Second Circuit Affirms Dismissal Of Putative Class Action As Precluded By SLUSA
On August 17, 2018, the United States Court of Appeals for the Second Circuit affirmed the dismissal of a putative class action asserting breach of contract and tort claims against the managers, auditors, consultant, and administrator of two feeder funds for Bernard L. Madoff Investment Securities arising out of defendants’ management and oversight of the funds. In re Kingate Mgmt. Ltd. Litig., No. 16-3450 (2d. Cir. Aug. 17, 2018) (summary order). The decision marks a second trip of the case through the Circuit. The district court had previously dismissed all of plaintiffs’ claims as precluded by the Securities Litigation Uniform Standards Act of 1988 (“SLUSA”), but had its decision vacated by the Second Circuit, which held that SLUSA precluded only state law claims “predicated on conduct of the defendant specified in SLUSA’s operative provisions.” Slip op. at 5 (citing In re Kingate Mgmt. Ltd. Litig., 784 F.3d 128, 149 (2d Cir. 2015)). On remand, the district court dismissed certain claims as precluded by SLUSA and dismissed the rest for lack of standing and failure to state a claim under British Virgin Islands/Bermuda law. The Second Circuit affirmed this second decision, holding in relevant part that certain negligent misrepresentation claims were preempted by SLUSA because they concerned statements that were material to a decision to buy or sell a covered security.
Plaintiffs argued that SLUSA did not preclude their negligent misrepresentation claims because the alleged misrepresentations involved the feeder funds’ audit reports, financial statements, and net asset value. Because they “ma[d]e no mention of Madoff or covered securities,” plaintiffs argued, they were not made “in connection with the purchase or sale of a covered security.” Id. at 8. In affirming the district court’s decision rejecting this argument, the Second Circuit emphasized that the “‘in connection with’ a purchase or sale of a covered security” element is satisfied if the alleged misrepresentations were “material to a decision by one or more individuals … to buy or to sell a ‘covered security.’” Id. at 8-9. Here, plaintiffs alleged they relied upon audit reports, financial statements, and net asset value of the funds in investing therein and, because plaintiffs believed the funds were investing in covered securities, plaintiffs had thus made “attempted investments in covered securities.” Id. at 9. The challenged statements were therefore “material to a decision” to buy or sell a covered security and, thus, satisfied SLUSA’s “in connection with” requirement. Id.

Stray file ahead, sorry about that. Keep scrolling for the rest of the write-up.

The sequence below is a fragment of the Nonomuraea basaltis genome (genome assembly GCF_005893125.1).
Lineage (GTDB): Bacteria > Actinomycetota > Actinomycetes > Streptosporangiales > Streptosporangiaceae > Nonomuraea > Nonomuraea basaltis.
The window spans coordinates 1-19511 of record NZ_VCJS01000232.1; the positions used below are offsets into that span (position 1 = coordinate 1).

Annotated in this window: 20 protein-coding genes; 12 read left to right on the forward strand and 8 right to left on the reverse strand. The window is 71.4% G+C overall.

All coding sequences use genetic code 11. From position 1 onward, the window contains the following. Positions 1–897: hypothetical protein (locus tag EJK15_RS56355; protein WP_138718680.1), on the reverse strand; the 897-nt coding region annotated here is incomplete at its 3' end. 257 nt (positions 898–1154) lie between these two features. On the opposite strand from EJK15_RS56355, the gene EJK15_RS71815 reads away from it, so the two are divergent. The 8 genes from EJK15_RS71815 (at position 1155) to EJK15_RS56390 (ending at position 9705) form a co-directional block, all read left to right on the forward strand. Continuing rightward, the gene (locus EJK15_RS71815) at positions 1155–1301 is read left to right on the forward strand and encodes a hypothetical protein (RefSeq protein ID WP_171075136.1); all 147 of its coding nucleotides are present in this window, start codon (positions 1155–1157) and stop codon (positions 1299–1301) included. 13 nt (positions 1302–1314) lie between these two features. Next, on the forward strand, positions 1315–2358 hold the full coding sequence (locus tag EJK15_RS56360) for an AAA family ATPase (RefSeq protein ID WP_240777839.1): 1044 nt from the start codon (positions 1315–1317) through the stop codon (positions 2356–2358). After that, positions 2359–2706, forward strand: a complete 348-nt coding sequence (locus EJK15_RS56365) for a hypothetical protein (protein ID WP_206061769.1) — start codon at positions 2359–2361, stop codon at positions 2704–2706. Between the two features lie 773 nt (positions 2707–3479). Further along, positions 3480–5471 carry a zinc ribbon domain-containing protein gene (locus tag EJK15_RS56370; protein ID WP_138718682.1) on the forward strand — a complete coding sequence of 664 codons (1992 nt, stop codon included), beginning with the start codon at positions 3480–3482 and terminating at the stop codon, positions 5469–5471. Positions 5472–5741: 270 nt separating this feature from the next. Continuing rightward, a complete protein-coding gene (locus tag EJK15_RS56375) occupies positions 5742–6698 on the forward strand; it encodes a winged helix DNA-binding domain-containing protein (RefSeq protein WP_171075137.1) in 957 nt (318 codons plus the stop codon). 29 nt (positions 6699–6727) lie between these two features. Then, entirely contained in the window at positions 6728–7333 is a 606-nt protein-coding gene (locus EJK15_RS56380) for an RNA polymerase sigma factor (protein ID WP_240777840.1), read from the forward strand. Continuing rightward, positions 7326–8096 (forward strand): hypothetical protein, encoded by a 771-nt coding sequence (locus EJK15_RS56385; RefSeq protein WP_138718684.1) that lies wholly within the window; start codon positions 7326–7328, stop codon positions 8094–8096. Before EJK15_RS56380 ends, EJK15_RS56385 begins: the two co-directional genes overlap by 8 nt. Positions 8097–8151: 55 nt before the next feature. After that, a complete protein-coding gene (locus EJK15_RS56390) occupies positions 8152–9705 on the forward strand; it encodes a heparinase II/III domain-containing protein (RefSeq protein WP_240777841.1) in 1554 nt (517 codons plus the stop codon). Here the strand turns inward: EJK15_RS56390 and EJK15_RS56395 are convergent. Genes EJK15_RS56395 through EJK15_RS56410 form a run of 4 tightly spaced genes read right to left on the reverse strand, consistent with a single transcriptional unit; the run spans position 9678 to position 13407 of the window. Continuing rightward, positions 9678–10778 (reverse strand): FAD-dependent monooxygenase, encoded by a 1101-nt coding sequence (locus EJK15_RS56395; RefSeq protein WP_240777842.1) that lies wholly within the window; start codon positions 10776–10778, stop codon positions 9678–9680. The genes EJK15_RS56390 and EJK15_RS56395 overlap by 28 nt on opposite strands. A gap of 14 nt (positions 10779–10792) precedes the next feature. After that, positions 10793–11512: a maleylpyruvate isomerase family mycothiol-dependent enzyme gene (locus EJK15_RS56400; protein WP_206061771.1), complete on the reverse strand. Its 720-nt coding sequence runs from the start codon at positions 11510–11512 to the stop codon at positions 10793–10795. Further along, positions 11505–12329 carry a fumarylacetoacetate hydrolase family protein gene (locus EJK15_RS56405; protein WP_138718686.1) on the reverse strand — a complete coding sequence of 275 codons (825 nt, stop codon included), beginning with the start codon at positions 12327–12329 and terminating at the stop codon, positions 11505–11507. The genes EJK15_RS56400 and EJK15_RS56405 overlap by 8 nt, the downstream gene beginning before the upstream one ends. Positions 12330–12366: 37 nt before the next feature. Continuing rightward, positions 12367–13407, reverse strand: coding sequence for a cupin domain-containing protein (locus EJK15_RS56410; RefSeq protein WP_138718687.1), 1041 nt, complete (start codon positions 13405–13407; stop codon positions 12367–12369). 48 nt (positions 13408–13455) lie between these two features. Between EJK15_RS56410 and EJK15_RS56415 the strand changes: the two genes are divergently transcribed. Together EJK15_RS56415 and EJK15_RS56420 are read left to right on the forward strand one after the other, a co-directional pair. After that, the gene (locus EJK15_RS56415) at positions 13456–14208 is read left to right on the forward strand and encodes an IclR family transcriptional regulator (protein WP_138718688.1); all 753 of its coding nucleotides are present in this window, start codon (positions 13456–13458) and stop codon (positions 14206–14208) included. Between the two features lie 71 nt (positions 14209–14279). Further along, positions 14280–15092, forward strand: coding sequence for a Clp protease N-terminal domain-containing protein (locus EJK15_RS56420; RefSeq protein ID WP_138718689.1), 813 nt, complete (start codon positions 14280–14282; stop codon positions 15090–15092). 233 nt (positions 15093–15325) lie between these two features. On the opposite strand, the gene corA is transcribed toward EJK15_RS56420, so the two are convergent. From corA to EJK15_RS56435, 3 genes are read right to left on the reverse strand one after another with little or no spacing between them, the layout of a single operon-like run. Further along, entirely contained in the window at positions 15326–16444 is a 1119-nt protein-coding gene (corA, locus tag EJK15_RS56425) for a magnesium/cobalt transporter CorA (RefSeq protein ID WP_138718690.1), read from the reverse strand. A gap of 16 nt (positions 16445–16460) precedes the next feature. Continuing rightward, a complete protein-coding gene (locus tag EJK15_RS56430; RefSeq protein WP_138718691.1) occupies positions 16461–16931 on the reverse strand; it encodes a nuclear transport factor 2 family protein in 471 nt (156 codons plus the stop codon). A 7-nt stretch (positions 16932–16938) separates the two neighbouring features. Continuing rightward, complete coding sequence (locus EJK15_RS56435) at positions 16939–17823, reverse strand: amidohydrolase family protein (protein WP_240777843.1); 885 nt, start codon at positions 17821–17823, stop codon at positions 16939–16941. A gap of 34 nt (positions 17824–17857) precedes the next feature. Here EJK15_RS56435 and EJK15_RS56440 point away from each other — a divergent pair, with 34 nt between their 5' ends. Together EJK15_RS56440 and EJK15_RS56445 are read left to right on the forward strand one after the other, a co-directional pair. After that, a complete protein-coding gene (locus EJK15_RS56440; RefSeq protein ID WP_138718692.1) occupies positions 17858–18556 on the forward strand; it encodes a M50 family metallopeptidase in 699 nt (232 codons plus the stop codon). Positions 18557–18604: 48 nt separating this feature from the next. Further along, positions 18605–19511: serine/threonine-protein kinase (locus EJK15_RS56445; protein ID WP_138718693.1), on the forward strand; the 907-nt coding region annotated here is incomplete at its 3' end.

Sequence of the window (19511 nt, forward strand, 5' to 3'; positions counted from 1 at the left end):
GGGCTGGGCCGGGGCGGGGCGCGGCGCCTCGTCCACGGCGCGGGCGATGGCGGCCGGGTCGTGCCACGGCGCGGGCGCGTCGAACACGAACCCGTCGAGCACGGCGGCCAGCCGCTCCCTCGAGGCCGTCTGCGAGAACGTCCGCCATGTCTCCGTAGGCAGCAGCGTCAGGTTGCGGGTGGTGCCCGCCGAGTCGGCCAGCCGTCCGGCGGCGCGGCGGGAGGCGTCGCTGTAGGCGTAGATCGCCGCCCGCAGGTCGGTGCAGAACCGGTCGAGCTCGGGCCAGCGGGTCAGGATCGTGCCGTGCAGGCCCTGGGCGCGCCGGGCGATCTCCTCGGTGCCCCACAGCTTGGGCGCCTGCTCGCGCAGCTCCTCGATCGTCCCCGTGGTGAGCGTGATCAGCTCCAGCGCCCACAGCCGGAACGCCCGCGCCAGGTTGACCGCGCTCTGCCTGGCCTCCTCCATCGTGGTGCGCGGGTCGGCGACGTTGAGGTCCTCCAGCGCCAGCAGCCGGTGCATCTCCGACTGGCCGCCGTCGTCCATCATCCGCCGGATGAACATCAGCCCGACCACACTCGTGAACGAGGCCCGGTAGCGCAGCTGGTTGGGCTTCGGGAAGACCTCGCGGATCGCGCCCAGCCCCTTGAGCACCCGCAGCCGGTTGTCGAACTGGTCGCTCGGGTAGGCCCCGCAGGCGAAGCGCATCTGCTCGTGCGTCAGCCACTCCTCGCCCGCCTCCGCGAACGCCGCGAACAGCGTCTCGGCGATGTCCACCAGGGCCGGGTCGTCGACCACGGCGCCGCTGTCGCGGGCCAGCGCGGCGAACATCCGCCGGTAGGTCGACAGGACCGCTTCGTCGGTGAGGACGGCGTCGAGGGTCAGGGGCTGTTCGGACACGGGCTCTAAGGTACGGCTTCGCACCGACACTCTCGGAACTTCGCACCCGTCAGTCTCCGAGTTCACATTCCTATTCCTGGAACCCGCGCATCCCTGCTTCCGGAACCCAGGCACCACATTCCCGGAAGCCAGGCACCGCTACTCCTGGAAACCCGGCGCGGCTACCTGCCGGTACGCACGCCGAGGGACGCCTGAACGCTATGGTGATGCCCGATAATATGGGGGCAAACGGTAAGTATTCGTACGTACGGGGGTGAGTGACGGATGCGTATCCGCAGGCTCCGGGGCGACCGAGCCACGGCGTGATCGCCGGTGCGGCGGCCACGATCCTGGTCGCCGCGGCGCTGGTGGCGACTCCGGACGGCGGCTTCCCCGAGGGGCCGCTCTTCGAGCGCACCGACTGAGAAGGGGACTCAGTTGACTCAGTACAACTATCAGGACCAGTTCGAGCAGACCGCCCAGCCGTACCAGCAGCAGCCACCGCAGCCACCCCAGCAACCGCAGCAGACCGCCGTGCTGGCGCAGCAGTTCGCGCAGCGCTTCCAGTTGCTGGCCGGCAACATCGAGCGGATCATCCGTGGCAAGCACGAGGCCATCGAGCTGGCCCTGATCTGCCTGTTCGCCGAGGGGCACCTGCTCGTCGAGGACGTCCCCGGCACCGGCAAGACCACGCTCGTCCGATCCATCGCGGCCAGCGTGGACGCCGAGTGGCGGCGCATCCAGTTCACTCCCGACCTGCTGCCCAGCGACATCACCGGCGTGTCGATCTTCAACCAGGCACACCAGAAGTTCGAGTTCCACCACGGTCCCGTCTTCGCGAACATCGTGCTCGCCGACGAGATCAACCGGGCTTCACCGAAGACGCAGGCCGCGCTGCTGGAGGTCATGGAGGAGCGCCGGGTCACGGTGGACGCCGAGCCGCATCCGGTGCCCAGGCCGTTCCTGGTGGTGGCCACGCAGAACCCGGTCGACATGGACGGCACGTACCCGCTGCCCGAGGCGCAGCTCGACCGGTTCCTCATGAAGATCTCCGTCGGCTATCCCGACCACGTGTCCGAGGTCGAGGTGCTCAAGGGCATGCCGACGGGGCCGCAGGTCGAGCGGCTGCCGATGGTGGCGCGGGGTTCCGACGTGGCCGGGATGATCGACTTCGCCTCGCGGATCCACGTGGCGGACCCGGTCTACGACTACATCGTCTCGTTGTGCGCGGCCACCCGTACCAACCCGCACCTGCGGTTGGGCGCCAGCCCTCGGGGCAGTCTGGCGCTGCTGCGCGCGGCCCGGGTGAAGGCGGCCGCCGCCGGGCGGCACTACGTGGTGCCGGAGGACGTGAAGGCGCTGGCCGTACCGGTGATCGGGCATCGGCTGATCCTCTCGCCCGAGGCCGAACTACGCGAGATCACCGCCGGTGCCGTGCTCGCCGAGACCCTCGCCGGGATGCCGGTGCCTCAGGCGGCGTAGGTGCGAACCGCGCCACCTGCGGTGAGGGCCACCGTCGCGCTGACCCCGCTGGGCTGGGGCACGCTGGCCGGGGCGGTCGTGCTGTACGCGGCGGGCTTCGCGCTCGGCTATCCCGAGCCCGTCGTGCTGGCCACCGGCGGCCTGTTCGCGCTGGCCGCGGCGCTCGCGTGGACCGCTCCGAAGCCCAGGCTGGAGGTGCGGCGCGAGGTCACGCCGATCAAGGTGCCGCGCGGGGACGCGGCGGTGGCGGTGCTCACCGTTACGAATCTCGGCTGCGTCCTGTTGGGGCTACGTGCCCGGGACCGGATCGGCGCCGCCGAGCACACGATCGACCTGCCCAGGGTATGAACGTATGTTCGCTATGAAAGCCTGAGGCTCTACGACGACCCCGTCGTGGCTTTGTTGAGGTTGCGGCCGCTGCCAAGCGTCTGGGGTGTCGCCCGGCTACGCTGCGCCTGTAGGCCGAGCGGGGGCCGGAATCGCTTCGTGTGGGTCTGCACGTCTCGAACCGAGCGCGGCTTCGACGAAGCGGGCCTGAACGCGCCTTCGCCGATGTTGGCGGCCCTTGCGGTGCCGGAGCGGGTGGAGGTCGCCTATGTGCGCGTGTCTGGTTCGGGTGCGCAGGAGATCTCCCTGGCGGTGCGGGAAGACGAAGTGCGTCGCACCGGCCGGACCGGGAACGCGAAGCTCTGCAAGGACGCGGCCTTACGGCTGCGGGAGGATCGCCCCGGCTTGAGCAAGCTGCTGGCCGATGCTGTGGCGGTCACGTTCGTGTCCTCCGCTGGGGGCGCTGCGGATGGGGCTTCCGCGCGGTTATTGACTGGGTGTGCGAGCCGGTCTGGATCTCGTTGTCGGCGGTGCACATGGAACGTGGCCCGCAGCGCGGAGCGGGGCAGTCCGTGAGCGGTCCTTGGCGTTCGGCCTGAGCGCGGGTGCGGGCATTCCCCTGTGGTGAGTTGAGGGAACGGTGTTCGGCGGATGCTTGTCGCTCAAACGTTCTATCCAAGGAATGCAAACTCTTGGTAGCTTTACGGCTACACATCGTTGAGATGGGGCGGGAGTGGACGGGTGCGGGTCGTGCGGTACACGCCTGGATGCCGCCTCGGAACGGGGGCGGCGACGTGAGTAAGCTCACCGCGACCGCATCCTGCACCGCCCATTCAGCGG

This case demonstrates that courts within the Second Circuit will give a broad interpretation to SLUSA’s “in connection with” requirement.